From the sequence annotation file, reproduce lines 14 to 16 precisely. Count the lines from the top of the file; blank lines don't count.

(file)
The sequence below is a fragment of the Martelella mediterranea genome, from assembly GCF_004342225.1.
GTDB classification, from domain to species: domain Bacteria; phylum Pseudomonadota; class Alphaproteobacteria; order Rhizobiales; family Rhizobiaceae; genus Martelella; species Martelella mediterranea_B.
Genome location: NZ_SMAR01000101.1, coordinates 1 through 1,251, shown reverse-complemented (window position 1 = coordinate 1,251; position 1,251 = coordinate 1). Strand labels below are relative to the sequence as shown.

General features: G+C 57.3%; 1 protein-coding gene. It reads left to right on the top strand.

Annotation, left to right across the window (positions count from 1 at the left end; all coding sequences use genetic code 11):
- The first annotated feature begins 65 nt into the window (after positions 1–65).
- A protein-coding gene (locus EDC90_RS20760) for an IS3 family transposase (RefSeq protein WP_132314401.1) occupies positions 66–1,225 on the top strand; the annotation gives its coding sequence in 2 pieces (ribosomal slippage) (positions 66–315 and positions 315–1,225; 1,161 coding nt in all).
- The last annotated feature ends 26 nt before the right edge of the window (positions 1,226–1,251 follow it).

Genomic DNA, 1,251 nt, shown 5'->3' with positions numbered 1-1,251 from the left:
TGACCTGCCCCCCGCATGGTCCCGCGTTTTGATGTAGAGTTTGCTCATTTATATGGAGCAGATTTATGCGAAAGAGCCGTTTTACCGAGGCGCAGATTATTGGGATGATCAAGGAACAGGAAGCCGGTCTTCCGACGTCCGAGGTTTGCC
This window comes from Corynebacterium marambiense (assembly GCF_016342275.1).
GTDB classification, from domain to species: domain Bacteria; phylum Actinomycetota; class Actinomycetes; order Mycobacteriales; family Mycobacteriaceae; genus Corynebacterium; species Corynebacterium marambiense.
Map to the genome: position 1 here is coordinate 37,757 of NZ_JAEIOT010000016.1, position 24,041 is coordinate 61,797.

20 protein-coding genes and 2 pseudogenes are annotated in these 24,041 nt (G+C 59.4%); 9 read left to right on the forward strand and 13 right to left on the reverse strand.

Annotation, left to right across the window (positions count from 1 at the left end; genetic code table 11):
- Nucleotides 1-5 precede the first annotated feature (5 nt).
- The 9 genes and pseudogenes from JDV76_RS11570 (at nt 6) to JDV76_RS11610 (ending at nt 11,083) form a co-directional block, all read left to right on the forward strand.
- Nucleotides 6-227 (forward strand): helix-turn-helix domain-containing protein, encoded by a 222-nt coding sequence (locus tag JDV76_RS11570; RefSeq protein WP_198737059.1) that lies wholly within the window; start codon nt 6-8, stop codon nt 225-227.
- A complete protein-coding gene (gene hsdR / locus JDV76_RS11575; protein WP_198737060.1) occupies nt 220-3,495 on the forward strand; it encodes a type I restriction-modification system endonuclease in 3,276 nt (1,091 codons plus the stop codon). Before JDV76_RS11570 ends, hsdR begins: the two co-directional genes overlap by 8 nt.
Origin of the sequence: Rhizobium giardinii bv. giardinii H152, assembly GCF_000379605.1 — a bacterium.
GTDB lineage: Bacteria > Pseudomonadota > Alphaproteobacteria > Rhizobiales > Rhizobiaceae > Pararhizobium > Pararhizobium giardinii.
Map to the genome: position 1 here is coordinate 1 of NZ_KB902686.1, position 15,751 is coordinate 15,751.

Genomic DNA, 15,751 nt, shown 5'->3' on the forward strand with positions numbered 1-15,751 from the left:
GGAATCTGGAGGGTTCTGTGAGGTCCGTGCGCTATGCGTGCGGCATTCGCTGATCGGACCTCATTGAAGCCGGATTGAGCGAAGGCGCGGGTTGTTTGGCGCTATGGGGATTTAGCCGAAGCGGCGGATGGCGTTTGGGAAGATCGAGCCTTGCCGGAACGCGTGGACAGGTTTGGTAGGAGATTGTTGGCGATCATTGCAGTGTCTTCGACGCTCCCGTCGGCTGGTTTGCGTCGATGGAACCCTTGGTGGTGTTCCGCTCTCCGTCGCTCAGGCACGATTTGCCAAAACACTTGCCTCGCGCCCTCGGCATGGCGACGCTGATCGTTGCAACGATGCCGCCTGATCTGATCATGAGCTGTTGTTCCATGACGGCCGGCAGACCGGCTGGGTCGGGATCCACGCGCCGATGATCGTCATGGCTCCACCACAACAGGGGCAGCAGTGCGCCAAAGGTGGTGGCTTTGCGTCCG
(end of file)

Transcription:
20 protein-coding genes and 2 pseudogenes are annotated in these 24,041 nt (G+C 59.4%); 9 read left to right on the forward strand and 13 right to left on the reverse strand.

Annotation, left to right across the window (positions count from 1 at the left end; genetic code table 11):
- Nucleotides 1-5 precede the first annotated feature (5 nt).